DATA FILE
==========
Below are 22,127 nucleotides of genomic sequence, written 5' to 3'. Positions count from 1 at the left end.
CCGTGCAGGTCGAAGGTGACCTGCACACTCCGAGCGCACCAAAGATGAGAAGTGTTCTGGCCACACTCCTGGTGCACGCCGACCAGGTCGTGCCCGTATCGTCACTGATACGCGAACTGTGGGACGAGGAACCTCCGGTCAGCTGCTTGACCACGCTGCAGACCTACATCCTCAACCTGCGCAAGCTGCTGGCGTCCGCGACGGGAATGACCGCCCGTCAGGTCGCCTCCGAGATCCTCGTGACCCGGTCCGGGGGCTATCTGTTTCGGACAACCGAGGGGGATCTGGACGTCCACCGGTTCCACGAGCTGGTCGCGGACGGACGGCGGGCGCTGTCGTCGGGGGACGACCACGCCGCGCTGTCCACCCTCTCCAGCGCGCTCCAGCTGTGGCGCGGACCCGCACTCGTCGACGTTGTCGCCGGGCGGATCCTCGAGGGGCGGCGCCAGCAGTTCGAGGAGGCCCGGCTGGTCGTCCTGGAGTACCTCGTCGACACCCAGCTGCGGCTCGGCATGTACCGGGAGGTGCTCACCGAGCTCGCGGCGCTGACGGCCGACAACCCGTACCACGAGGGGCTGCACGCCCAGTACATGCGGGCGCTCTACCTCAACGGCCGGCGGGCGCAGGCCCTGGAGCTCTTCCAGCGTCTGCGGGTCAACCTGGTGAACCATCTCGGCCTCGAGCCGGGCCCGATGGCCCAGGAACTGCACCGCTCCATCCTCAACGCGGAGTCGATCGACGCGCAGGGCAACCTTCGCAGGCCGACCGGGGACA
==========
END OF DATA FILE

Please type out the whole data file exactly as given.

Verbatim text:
Below are 22,127 nucleotides of genomic sequence, written 5' to 3'. Positions count from 1 at the left end.
CCGTGCAGGTCGAAGGTGACCTGCACACTCCGAGCGCACCAAAGATGAGAAGTGTTCTGGCCACACTCCTGGTGCACGCCGACCAGGTCGTGCCCGTATCGTCACTGATACGCGAACTGTGGGACGAGGAACCTCCGGTCAGCTGCTTGACCACGCTGCAGACCTACATCCTCAACCTGCGCAAGCTGCTGGCGTCCGCGACGGGAATGACCGCCCGTCAGGTCGCCTCCGAGATCCTCGTGACCCGGTCCGGGGGCTATCTGTTTCGGACAACCGAGGGGGATCTGGACGTCCACCGGTTCCACGAGCTGGTCGCGGACGGACGGCGGGCGCTGTCGTCGGGGGACGACCACGCCGCGCTGTCCACCCTCTCCAGCGCGCTCCAGCTGTGGCGCGGACCCGCACTCGTCGACGTTGTCGCCGGGCGGATCCTCGAGGGGCGGCGCCAGCAGTTCGAGGAGGCCCGGCTGGTCGTCCTGGAGTACCTCGTCGACACCCAGCTGCGGCTCGGCATGTACCGGGAGGTGCTCACCGAGCTCGCGGCGCTGACGGCCGACAACCCGTACCACGAGGGGCTGCACGCCCAGTACATGCGGGCGCTCTACCTCAACGGCCGGCGGGCGCAGGCCCTGGAGCTCTTCCAGCGTCTGCGGGTCAACCTGGTGAACCATCTCGGCCTCGAGCCGGGCCCGATGGCCCAGGAACTGCACCGCTCCATCCTCAACGCGGAGTCGATCGACGCGCAGGGCAACCTTCGCAGGCCGACCGGGGACA